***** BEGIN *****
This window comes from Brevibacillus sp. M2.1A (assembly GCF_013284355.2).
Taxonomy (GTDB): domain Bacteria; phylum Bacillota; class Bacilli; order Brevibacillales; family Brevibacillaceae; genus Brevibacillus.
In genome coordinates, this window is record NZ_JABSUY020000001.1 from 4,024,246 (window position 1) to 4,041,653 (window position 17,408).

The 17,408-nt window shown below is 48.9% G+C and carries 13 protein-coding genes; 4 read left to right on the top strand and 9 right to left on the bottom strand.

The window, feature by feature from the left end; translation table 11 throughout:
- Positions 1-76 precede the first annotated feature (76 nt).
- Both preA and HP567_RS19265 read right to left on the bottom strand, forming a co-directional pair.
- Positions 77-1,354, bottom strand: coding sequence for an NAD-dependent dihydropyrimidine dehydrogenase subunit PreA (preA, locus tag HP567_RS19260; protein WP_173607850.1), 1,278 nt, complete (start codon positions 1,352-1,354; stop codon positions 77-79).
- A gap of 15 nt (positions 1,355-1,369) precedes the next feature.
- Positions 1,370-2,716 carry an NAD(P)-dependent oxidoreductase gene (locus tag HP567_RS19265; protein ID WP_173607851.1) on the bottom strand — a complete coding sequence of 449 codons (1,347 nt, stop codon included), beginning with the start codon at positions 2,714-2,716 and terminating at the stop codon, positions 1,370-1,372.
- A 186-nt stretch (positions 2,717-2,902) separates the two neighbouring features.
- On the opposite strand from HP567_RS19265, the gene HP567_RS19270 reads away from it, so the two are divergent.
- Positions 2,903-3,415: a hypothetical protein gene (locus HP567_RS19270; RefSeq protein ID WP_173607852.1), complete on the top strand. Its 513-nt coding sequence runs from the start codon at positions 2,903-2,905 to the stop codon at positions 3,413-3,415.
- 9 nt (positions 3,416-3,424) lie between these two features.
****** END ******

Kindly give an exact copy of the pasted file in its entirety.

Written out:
This window comes from Brevibacillus sp. M2.1A (assembly GCF_013284355.2).
Taxonomy (GTDB): domain Bacteria; phylum Bacillota; class Bacilli; order Brevibacillales; family Brevibacillaceae; genus Brevibacillus.
In genome coordinates, this window is record NZ_JABSUY020000001.1 from 4,024,246 (window position 1) to 4,041,653 (window position 17,408).

The 17,408-nt window shown below is 48.9% G+C and carries 13 protein-coding genes; 4 read left to right on the top strand and 9 right to left on the bottom strand.

The window, feature by feature from the left end; translation table 11 throughout:
- Positions 1-76 precede the first annotated feature (76 nt).
- Both preA and HP567_RS19265 read right to left on the bottom strand, forming a co-directional pair.
- Positions 77-1,354, bottom strand: coding sequence for an NAD-dependent dihydropyrimidine dehydrogenase subunit PreA (preA, locus tag HP567_RS19260; protein WP_173607850.1), 1,278 nt, complete (start codon positions 1,352-1,354; stop codon positions 77-79).
- A gap of 15 nt (positions 1,355-1,369) precedes the next feature.
- Positions 1,370-2,716 carry an NAD(P)-dependent oxidoreductase gene (locus tag HP567_RS19265; protein ID WP_173607851.1) on the bottom strand — a complete coding sequence of 449 codons (1,347 nt, stop codon included), beginning with the start codon at positions 2,714-2,716 and terminating at the stop codon, positions 1,370-1,372.
- A 186-nt stretch (positions 2,717-2,902) separates the two neighbouring features.
- On the opposite strand from HP567_RS19265, the gene HP567_RS19270 reads away from it, so the two are divergent.
- Positions 2,903-3,415: a hypothetical protein gene (locus HP567_RS19270; RefSeq protein ID WP_173607852.1), complete on the top strand. Its 513-nt coding sequence runs from the start codon at positions 2,903-2,905 to the stop codon at positions 3,413-3,415.
- 9 nt (positions 3,416-3,424) lie between these two features.